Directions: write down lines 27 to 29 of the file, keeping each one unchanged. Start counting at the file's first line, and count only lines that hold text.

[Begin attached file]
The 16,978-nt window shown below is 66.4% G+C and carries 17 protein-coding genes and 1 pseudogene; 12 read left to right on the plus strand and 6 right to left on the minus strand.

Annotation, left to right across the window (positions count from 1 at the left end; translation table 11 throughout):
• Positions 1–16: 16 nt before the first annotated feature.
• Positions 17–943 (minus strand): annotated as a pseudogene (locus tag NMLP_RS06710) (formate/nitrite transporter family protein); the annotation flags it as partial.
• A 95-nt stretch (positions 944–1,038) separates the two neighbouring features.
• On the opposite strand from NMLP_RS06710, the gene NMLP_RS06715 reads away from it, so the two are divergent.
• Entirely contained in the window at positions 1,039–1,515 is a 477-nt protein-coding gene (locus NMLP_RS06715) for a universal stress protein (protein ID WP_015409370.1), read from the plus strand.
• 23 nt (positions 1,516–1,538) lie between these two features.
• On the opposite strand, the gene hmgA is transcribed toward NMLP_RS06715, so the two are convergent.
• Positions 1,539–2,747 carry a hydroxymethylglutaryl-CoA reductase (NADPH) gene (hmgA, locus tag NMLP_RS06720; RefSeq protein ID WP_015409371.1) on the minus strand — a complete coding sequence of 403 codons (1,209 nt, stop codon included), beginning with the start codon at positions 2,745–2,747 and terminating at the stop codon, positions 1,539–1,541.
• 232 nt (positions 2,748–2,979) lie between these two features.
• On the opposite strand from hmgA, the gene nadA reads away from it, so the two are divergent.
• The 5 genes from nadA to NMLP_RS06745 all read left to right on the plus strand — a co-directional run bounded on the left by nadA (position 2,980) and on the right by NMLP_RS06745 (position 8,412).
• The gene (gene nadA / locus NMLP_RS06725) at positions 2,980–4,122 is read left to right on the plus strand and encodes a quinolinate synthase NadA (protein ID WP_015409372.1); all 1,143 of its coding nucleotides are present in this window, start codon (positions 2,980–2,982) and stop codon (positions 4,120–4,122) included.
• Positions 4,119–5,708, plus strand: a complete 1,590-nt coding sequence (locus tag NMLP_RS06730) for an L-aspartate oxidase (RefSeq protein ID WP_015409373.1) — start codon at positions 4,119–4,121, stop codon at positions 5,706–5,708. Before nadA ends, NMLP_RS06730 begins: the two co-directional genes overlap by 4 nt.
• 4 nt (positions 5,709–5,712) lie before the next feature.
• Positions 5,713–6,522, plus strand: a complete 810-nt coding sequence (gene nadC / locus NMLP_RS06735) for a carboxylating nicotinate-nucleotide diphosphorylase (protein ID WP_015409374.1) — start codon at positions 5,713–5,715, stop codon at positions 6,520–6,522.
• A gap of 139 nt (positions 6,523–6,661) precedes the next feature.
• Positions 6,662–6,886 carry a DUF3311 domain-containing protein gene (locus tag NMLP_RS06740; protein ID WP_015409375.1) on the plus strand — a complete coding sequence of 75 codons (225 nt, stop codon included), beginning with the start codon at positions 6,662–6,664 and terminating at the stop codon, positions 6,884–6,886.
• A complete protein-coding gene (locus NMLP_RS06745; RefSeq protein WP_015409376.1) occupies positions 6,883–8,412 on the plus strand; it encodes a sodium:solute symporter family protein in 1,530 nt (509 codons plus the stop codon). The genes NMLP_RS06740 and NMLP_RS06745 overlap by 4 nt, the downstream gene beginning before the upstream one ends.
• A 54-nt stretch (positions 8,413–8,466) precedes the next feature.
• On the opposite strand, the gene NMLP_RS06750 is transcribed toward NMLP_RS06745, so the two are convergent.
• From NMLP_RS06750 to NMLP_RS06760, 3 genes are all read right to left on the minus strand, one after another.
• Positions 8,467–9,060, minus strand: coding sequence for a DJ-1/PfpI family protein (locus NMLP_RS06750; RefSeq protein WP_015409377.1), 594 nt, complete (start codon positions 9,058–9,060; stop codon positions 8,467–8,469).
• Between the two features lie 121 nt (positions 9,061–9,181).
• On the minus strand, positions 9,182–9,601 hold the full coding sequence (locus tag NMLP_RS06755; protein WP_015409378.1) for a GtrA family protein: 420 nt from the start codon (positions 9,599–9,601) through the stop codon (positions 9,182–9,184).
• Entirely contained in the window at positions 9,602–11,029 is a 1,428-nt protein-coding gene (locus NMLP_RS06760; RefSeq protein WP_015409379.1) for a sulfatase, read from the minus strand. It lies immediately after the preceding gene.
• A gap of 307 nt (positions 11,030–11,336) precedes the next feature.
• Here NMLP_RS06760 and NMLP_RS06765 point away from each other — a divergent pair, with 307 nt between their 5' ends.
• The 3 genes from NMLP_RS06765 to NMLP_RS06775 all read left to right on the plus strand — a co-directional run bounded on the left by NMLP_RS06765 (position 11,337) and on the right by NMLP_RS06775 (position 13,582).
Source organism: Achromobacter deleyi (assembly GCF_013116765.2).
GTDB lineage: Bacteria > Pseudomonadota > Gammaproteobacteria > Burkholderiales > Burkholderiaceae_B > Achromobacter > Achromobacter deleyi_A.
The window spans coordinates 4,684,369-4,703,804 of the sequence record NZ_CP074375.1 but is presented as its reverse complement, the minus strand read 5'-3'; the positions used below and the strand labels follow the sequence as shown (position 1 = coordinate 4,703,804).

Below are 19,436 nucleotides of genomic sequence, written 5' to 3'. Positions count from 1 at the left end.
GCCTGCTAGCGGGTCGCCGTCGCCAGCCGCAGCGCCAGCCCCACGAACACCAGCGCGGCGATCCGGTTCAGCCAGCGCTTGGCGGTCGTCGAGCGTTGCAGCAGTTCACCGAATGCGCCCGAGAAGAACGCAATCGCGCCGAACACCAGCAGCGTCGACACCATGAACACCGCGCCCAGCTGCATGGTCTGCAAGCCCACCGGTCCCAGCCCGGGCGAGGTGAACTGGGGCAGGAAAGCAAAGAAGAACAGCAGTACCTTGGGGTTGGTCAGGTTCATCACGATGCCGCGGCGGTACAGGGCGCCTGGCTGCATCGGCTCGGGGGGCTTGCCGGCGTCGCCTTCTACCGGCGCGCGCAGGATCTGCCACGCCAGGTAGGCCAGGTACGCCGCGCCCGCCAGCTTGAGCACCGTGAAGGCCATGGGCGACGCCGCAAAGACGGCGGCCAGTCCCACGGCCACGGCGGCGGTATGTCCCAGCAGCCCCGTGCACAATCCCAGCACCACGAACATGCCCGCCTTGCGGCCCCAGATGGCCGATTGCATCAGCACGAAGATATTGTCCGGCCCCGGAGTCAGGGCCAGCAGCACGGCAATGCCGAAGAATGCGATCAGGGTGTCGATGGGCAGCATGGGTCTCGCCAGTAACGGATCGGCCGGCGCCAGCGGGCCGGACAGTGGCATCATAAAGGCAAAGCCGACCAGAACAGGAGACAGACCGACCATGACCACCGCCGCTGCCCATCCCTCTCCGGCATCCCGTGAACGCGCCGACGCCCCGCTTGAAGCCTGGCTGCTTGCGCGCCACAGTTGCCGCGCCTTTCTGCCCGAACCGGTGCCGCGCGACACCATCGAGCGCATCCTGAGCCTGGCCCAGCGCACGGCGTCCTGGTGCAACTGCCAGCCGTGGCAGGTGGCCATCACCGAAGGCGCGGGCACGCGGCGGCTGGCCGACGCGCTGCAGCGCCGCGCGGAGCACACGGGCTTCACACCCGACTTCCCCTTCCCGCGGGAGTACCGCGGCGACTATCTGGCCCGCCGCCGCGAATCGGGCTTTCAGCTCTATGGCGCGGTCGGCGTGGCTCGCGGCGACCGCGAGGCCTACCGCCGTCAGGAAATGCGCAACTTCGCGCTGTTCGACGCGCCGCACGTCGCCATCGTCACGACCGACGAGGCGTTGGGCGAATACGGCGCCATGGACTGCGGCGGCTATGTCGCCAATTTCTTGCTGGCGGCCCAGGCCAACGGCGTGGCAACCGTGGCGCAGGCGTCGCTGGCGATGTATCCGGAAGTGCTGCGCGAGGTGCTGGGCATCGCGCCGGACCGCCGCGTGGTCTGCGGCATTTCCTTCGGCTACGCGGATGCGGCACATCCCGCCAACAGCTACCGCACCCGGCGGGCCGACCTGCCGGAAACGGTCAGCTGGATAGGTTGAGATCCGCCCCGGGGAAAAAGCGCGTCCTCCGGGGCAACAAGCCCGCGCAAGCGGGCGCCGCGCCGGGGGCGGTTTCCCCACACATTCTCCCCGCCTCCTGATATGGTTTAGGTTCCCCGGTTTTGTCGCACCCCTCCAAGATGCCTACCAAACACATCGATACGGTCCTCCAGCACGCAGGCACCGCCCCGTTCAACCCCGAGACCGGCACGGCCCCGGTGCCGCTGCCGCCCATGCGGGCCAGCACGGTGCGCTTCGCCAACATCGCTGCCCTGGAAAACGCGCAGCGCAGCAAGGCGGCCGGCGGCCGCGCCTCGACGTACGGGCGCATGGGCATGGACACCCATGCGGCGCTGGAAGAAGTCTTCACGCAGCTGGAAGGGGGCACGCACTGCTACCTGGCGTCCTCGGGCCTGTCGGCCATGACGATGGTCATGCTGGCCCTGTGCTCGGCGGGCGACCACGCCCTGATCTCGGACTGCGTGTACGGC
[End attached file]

• Entirely contained in the window at positions 9,602–11,029 is a 1,428-nt protein-coding gene (locus NMLP_RS06760; RefSeq protein WP_015409379.1) for a sulfatase, read from the minus strand. It lies immediately after the preceding gene.
• A gap of 307 nt (positions 11,030–11,336) precedes the next feature.
• Here NMLP_RS06760 and NMLP_RS06765 point away from each other — a divergent pair, with 307 nt between their 5' ends.